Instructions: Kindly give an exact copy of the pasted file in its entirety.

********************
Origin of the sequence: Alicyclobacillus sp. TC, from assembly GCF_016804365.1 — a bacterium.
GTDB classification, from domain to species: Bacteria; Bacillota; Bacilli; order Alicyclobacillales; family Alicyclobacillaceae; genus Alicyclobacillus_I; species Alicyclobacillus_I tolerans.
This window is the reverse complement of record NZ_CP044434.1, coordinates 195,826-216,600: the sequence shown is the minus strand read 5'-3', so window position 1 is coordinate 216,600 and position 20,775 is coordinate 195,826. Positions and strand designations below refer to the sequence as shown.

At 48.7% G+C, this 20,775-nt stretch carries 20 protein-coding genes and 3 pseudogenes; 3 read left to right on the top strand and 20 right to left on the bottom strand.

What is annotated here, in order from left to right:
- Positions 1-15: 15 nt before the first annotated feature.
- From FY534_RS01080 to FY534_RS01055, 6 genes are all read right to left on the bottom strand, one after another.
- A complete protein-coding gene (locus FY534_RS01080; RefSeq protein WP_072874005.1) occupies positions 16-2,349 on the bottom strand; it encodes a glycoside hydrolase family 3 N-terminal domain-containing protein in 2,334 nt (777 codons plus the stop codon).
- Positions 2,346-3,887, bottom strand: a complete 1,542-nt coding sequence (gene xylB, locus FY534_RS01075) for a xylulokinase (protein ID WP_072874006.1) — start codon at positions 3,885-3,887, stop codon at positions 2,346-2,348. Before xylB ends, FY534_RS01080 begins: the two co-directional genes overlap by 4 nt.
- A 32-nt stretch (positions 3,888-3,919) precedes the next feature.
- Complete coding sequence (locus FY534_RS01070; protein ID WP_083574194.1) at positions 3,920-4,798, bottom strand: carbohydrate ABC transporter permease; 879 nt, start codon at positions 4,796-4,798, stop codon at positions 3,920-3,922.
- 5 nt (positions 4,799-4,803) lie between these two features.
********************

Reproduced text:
Origin of the sequence: Alicyclobacillus sp. TC, from assembly GCF_016804365.1 — a bacterium.
GTDB classification, from domain to species: Bacteria; Bacillota; Bacilli; order Alicyclobacillales; family Alicyclobacillaceae; genus Alicyclobacillus_I; species Alicyclobacillus_I tolerans.
This window is the reverse complement of record NZ_CP044434.1, coordinates 195,826-216,600: the sequence shown is the minus strand read 5'-3', so window position 1 is coordinate 216,600 and position 20,775 is coordinate 195,826. Positions and strand designations below refer to the sequence as shown.

At 48.7% G+C, this 20,775-nt stretch carries 20 protein-coding genes and 3 pseudogenes; 3 read left to right on the top strand and 20 right to left on the bottom strand.

What is annotated here, in order from left to right:
- Positions 1-15: 15 nt before the first annotated feature.
- From FY534_RS01080 to FY534_RS01055, 6 genes are all read right to left on the bottom strand, one after another.
- A complete protein-coding gene (locus FY534_RS01080; RefSeq protein WP_072874005.1) occupies positions 16-2,349 on the bottom strand; it encodes a glycoside hydrolase family 3 N-terminal domain-containing protein in 2,334 nt (777 codons plus the stop codon).
- Positions 2,346-3,887, bottom strand: a complete 1,542-nt coding sequence (gene xylB, locus FY534_RS01075) for a xylulokinase (protein ID WP_072874006.1) — start codon at positions 3,885-3,887, stop codon at positions 2,346-2,348. Before xylB ends, FY534_RS01080 begins: the two co-directional genes overlap by 4 nt.
- A 32-nt stretch (positions 3,888-3,919) precedes the next feature.
- Complete coding sequence (locus FY534_RS01070; protein ID WP_083574194.1) at positions 3,920-4,798, bottom strand: carbohydrate ABC transporter permease; 879 nt, start codon at positions 4,796-4,798, stop codon at positions 3,920-3,922.
- 5 nt (positions 4,799-4,803) lie between these two features.